The power of God unto salvation
Published 10:12 am Thursday, April 7, 2016
16 For I am not ashamed of the gospel of Christ, for it is the power of God to salvation for everyone who believes, for the Jew first and also for the Greek. 17 For in it the righteousness of God is revealed from faith to faith; as it is written, “The just shall live by faith.” Romans 1:16-17
As we read again of the brutal expressions of extreme terrorism all over the world, it’s becoming increasingly clear that radicals are targeting Christians. In the passion week preceding Easter alone there were 80 killed in Pakistan, Scotland, Bangladesh and Egypt, all singled out for their faith in Christ Jesus.
We mourn here the loss of these men and women, and even children of such great faith, such precious souls who would not deny Jesus even with death as the reward. The assurance for the Saint is great is their reward in heaven, that there is great honor laying on the other side of the veil for the martyr. (Rev. 6:9-11)
However, this is by no means a new occurrence, since the beginning of Christendom, and down through the Middle Ages, Christians have been brutally tortured and murdered often publicly for their faith. All it takes is a quick thumbing through history books, the writings of the Jewish historian Josephus, or Foxe’s book of martyrs and you are immediately faced with a very different reality than the one we know today. The truth is, 10 of the remaining eleven disciples of Jesus, were executed in martyrs fashion. Many more following the same fate for centuries to come were burned alive, some covered in oil or gun powder to make the final pain more excruciating, even worse are the stories of those sewed in animal skins while alive and feed to wild dogs.
While these stories are gruesome, the most awe-inspiring part is that most of those mentioned are noted for praying forgiveness for those persecuting them, and then being heard preaching the love of Christ until their last breath.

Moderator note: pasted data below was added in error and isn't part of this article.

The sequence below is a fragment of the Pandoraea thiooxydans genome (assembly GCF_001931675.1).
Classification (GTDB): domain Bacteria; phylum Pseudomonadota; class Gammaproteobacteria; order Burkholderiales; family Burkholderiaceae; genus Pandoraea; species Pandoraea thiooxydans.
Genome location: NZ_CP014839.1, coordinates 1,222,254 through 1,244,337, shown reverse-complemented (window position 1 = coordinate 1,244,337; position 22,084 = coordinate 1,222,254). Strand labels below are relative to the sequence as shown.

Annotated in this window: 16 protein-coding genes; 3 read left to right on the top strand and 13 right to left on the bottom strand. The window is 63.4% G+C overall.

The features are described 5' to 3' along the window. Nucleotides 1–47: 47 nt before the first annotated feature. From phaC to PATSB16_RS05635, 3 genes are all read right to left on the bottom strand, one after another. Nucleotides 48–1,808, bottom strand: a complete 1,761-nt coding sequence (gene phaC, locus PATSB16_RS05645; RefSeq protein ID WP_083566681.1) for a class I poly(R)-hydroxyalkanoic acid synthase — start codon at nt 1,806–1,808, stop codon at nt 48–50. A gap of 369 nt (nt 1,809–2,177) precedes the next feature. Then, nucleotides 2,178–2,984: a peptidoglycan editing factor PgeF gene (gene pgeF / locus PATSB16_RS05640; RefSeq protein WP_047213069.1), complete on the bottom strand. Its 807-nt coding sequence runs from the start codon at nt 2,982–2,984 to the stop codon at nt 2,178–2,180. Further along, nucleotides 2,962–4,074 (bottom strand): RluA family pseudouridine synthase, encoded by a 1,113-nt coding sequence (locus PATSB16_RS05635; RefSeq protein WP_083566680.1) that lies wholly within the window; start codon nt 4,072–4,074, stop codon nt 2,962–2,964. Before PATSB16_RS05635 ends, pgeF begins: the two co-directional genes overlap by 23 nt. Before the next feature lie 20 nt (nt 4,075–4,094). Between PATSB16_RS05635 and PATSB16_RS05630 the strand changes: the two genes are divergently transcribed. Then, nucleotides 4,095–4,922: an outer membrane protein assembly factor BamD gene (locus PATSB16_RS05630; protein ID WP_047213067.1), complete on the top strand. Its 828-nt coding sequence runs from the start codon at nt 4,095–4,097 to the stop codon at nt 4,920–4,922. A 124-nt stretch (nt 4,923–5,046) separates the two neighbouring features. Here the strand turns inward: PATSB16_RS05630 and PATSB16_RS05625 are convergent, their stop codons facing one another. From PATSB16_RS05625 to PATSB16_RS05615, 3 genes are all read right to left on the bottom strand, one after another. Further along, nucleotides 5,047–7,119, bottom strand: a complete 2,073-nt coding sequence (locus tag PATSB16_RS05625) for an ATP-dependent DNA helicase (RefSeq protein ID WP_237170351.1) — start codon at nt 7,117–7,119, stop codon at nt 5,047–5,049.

The account of James the lesser, tells that the Roman who lead him to execution was converted on the road and then asked to be beheaded at his side, and was.
The truth is that the Gospel has always stood in the face of persecution. Paul was even quoted in the book of Acts as having said “by many persecution see enter the Kingdom of God.” Understand though, the quote above would have been the equivalent of an Al-Qaeda member proclaiming his willingness to die for the truth. Paul was formerly the terrorist. Here, and many other places in scripture Paul (formerly Saul) recalls his conversion and names it joy, in comparison to the comforts he once knew in his life before Christ.
In this well known verse from his letter to the Romans, inspired by the Spirit of God, he writes not only is he not ashamed, but that God’s righteousness is revealed by those who remain in faith. Having known shipwreck, imprisonment, and multiple attempts on his life, he continued to preach the Gospel of Christ’s death, burial and resurrection, knowing the cost.
Also, knowing that his responsibility was to the one thing he could not and would not abandon, his faith, his faith in the providence and purpose of God.
My simple question to the western believer, in light of all this, is: Did Christ pay for your salvation with any less a sacrifice than His life? Moreover, in perspective, what keeps us from sharing our faith? In the face of what great adversity have we become ashamed? Rejection, ridicule, or is it indifference and apathy?
Did not Jesus say: “If you deny me before men, I will deny you before my Father who is in heaven.” Matt. 10:33.
David Malcom is the pastor of Trinity Gospel Church. He can be contacted at email@example.com.